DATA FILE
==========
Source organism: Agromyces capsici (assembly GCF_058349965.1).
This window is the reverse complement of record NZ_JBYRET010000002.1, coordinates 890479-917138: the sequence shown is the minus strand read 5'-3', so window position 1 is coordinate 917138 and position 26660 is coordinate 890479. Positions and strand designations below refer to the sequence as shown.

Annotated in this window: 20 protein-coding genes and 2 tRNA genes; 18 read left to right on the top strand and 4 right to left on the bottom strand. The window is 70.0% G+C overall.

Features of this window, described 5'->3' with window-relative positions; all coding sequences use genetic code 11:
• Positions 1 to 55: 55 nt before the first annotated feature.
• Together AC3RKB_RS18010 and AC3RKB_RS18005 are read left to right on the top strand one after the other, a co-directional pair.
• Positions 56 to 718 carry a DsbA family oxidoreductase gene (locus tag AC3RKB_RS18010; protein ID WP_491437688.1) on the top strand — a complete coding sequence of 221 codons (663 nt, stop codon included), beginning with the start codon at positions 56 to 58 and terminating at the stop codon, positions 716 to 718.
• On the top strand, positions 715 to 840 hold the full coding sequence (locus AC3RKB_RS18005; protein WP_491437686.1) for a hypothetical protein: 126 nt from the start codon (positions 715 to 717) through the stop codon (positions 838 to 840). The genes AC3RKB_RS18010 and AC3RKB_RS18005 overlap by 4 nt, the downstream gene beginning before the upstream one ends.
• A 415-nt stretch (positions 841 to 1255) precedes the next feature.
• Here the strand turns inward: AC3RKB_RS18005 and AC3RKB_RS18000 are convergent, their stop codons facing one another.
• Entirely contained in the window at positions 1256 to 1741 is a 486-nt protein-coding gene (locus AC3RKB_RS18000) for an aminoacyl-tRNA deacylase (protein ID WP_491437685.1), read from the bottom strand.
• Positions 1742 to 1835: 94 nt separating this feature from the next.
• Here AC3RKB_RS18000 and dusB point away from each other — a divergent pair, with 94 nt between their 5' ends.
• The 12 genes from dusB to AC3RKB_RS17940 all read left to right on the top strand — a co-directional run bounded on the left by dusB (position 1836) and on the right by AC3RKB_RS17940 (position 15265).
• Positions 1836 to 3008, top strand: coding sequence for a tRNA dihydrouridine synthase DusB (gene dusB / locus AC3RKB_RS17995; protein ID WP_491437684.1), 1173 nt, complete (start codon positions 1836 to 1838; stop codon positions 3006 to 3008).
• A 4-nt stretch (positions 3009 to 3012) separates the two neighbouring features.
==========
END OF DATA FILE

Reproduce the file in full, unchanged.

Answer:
Source organism: Agromyces capsici (assembly GCF_058349965.1).
This window is the reverse complement of record NZ_JBYRET010000002.1, coordinates 890479-917138: the sequence shown is the minus strand read 5'-3', so window position 1 is coordinate 917138 and position 26660 is coordinate 890479. Positions and strand designations below refer to the sequence as shown.

Annotated in this window: 20 protein-coding genes and 2 tRNA genes; 18 read left to right on the top strand and 4 right to left on the bottom strand. The window is 70.0% G+C overall.

Features of this window, described 5'->3' with window-relative positions; all coding sequences use genetic code 11:
• Positions 1 to 55: 55 nt before the first annotated feature.
• Together AC3RKB_RS18010 and AC3RKB_RS18005 are read left to right on the top strand one after the other, a co-directional pair.
• Positions 56 to 718 carry a DsbA family oxidoreductase gene (locus tag AC3RKB_RS18010; protein ID WP_491437688.1) on the top strand — a complete coding sequence of 221 codons (663 nt, stop codon included), beginning with the start codon at positions 56 to 58 and terminating at the stop codon, positions 716 to 718.
• On the top strand, positions 715 to 840 hold the full coding sequence (locus AC3RKB_RS18005; protein WP_491437686.1) for a hypothetical protein: 126 nt from the start codon (positions 715 to 717) through the stop codon (positions 838 to 840). The genes AC3RKB_RS18010 and AC3RKB_RS18005 overlap by 4 nt, the downstream gene beginning before the upstream one ends.
• A 415-nt stretch (positions 841 to 1255) precedes the next feature.
• Here the strand turns inward: AC3RKB_RS18005 and AC3RKB_RS18000 are convergent, their stop codons facing one another.
• Entirely contained in the window at positions 1256 to 1741 is a 486-nt protein-coding gene (locus AC3RKB_RS18000) for an aminoacyl-tRNA deacylase (protein ID WP_491437685.1), read from the bottom strand.
• Positions 1742 to 1835: 94 nt separating this feature from the next.
• Here AC3RKB_RS18000 and dusB point away from each other — a divergent pair, with 94 nt between their 5' ends.
• The 12 genes from dusB to AC3RKB_RS17940 all read left to right on the top strand — a co-directional run bounded on the left by dusB (position 1836) and on the right by AC3RKB_RS17940 (position 15265).
• Positions 1836 to 3008, top strand: coding sequence for a tRNA dihydrouridine synthase DusB (gene dusB / locus AC3RKB_RS17995; protein ID WP_491437684.1), 1173 nt, complete (start codon positions 1836 to 1838; stop codon positions 3006 to 3008).
• A 4-nt stretch (positions 3009 to 3012) separates the two neighbouring features.